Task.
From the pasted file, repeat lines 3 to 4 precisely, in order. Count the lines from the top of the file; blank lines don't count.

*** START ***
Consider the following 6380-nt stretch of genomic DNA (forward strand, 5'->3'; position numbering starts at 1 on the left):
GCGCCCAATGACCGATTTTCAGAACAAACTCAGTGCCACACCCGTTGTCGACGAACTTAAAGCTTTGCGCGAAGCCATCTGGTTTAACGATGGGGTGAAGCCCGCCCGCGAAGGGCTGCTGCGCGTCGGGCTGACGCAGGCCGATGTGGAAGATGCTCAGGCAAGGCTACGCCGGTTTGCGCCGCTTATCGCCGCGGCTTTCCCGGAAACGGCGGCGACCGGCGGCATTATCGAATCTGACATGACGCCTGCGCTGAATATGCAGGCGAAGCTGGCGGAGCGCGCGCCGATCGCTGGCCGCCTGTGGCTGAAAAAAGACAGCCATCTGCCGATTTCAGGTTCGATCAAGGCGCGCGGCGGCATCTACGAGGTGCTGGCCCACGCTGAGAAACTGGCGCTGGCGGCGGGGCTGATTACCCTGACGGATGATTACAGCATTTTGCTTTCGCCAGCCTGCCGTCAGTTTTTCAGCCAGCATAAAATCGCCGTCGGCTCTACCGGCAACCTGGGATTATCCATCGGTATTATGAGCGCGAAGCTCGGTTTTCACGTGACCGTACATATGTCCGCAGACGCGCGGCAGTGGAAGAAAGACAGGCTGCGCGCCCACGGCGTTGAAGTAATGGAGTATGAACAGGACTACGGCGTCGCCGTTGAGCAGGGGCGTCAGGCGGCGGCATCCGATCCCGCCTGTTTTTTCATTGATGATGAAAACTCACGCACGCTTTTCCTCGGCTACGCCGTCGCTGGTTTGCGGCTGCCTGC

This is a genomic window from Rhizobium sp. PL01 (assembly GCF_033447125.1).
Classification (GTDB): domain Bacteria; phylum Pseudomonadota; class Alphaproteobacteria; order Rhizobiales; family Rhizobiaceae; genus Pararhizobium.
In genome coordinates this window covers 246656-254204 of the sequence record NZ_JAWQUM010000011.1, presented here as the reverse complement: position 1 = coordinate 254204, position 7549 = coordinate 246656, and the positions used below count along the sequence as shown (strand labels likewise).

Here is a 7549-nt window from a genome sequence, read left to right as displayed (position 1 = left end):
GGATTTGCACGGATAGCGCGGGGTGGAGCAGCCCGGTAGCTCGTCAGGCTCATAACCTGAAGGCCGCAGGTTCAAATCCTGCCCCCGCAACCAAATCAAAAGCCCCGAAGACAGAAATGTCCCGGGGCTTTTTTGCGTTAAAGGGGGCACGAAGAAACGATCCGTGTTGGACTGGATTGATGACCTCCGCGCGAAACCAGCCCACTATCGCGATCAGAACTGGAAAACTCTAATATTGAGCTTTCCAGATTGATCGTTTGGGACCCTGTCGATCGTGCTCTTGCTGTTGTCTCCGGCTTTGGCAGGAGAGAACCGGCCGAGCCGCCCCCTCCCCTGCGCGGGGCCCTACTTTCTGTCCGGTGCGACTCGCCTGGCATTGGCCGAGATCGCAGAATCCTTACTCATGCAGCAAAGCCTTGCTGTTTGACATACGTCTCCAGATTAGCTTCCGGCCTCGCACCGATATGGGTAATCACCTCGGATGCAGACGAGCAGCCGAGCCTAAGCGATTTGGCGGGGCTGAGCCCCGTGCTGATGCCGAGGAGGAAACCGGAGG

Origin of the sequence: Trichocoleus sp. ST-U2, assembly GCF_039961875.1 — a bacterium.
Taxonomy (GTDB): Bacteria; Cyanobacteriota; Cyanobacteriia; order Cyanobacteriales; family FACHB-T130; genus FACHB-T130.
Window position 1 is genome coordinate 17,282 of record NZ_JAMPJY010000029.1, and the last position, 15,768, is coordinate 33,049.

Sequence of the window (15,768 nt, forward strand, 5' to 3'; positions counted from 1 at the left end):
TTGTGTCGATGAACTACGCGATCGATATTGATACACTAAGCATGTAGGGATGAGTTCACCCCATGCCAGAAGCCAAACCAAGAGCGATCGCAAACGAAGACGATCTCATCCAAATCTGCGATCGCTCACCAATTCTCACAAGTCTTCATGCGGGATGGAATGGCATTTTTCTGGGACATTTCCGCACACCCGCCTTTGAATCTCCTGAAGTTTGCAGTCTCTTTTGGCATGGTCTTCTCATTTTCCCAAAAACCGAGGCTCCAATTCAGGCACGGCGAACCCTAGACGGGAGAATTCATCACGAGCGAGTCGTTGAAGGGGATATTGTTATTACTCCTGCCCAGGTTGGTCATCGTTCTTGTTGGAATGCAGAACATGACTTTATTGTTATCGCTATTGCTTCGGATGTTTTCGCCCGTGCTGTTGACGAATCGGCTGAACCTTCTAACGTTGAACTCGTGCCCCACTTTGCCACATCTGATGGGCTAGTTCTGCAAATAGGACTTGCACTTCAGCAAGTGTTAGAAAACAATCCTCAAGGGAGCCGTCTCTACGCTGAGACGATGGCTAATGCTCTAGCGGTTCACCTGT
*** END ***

This is a genomic window from Rhizobium sp. PL01 (assembly GCF_033447125.1).
Classification (GTDB): domain Bacteria; phylum Pseudomonadota; class Alphaproteobacteria; order Rhizobiales; family Rhizobiaceae; genus Pararhizobium.